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Community leaders, neighbors talk gun violence after uptick in shootings

ELKHART, Ind. -- The city of Elkhart has seen an uptick in shootings since late June.

After more than a dozen shootings in the last month, city officials and community members gathered earlier today at Roosevelt Park in Elkhart to discuss the ongoing issue of gun violence.

Twenty.

That’s the number of shootings Elkhart Police confirm have occurred, most of them in the south side of Elkhart.

Now community members and city officials are taking steps to work together and solve the issue of gun violence.

The first step happened Wednesday afternoon when community members sat down in Roosevelt Park to address the uptick in gun violence the city of Elkhart has seen.

“I’m asking you again today as a citizen of this city, and life-long resident, please put the guns down,” said Robert Taylor, President of the Black Expo. “If you see something, say something. That’s the only way this is going to stop.”

Community leaders like Taylor spoke in length Wednesday afternoon about the uptick in gun violence in the south side of Elkhart.

Mayor Neese cited the shooting of a 13-year-old boy in early July.

“He suffered non-life threatening injuries, but that incident could have been much different,” said Mayor Neese. “This type of activity will not be tolerated by the Elkhart Police Department and it should not be tolerated by the citizens of Elkhart.”

ABC 57 News asked Mayor Neese if there is a connection between defunding the Tolson Center and the uptick in gun violence, “I don’t know that there is,” said Mayor Neese.

But others in the community, like Jesse Cruz, think investing in the Tolson Center would help the issue of gun violence.

“We have plenty of money in the city of Elkhart to provide for the programs that would help be proactive in regards to our youth, in regards to violence,” said Cruz. “What we know statistically is where you have high levels of poverty, you inherently have high levels of violence.”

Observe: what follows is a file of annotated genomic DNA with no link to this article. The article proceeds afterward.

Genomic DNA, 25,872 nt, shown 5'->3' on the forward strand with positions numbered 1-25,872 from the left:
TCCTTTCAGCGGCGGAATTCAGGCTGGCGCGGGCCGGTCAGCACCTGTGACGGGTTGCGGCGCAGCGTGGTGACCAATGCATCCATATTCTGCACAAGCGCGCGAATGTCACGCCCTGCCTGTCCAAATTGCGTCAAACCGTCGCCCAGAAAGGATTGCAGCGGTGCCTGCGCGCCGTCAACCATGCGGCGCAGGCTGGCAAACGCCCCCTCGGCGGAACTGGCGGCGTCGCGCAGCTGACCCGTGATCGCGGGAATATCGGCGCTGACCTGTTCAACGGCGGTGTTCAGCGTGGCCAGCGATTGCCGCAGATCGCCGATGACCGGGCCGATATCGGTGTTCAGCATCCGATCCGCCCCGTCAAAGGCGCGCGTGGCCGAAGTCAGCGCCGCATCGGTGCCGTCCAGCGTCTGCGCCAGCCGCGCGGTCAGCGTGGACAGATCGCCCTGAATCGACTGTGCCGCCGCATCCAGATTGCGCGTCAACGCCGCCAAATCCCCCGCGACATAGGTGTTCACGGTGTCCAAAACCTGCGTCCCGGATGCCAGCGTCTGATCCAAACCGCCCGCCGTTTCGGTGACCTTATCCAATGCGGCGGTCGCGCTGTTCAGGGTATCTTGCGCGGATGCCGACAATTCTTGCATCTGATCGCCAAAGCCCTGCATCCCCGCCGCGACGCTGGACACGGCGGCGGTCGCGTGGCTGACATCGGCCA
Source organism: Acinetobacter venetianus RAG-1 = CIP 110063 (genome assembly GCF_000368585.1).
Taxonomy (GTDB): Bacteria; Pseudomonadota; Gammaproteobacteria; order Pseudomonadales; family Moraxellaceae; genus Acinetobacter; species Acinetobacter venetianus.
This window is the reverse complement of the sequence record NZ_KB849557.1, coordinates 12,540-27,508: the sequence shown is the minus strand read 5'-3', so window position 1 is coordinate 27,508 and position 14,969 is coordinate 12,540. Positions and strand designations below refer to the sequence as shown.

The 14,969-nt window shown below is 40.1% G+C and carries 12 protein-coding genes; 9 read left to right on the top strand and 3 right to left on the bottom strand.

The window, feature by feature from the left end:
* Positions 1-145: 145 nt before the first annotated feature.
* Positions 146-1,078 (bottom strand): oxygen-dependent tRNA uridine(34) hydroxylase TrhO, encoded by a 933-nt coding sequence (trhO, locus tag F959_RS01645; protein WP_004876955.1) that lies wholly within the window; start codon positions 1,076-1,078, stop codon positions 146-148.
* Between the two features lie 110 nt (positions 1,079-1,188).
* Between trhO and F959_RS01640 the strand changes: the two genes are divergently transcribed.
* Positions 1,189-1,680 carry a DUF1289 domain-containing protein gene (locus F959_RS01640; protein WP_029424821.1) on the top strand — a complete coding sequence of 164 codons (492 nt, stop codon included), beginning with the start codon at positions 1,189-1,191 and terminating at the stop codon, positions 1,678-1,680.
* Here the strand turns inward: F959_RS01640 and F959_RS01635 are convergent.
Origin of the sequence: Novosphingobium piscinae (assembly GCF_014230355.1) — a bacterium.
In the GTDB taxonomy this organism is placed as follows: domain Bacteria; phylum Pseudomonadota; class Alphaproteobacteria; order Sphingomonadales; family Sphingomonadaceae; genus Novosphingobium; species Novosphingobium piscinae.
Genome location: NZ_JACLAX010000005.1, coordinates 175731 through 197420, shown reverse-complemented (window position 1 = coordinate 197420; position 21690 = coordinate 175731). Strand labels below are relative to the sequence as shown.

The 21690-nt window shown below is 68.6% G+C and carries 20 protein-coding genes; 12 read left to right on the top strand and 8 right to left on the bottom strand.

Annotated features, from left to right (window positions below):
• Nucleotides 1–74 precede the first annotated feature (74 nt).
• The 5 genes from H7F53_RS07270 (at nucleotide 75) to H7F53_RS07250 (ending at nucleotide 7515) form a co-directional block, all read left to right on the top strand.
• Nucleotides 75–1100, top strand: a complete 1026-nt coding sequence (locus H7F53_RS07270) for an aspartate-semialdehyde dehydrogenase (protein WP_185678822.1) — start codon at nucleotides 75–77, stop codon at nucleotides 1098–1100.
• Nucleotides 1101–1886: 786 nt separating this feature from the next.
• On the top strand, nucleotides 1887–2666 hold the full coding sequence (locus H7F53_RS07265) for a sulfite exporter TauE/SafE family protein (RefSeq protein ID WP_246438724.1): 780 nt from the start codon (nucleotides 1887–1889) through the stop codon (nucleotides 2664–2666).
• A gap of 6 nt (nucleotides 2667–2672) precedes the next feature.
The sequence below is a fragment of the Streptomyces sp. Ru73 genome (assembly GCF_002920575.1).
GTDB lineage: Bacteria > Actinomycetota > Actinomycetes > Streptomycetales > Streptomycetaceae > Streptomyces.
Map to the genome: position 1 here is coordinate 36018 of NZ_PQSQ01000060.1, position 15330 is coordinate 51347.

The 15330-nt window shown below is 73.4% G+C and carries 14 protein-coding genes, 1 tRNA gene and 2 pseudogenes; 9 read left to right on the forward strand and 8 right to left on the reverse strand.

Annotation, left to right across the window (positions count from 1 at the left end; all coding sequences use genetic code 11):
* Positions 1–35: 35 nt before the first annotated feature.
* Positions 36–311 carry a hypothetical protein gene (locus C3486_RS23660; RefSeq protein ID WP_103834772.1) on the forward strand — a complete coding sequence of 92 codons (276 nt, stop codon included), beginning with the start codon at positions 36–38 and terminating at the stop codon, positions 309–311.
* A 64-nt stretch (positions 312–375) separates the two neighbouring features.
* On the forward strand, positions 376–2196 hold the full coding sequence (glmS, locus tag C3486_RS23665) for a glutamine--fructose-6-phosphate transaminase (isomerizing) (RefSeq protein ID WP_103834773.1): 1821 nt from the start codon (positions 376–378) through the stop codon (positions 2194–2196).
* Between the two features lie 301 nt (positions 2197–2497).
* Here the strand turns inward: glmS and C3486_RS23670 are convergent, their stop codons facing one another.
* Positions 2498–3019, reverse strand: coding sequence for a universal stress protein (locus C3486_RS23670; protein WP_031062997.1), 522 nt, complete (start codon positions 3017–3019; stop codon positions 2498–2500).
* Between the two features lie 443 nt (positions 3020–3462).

Cruz criticized the mayor for funding redevelopment in downtown Elkhart rather than paying for programs like Tolson.

“Three hundred apartments? We need 5,000 homes,” said Cruz. “That’s barely scratching the surface, yet it’s taking up a majority of the money that our city has.”

Others, however, praised the mayor and police department for what they call an active community presence.

“I see a proactive mayor, a proactive police department, and a proactive community that wants to put programs in place that will give our young people things to do that does not include violence, that does not include crime,” said Reverend Dr. Dannell Brown. “I’m so happy that the Elkhart Police Department are beginning to do patrols that get to know the citizens. It’s much easier to stop something before it happens than it is to resolve it after it happens.”

Mayor Neese did say he has spoken to city council members and others about the Tolson Center.

He wants to emphasize that Tolson is very much a priority and will continue to remain one.

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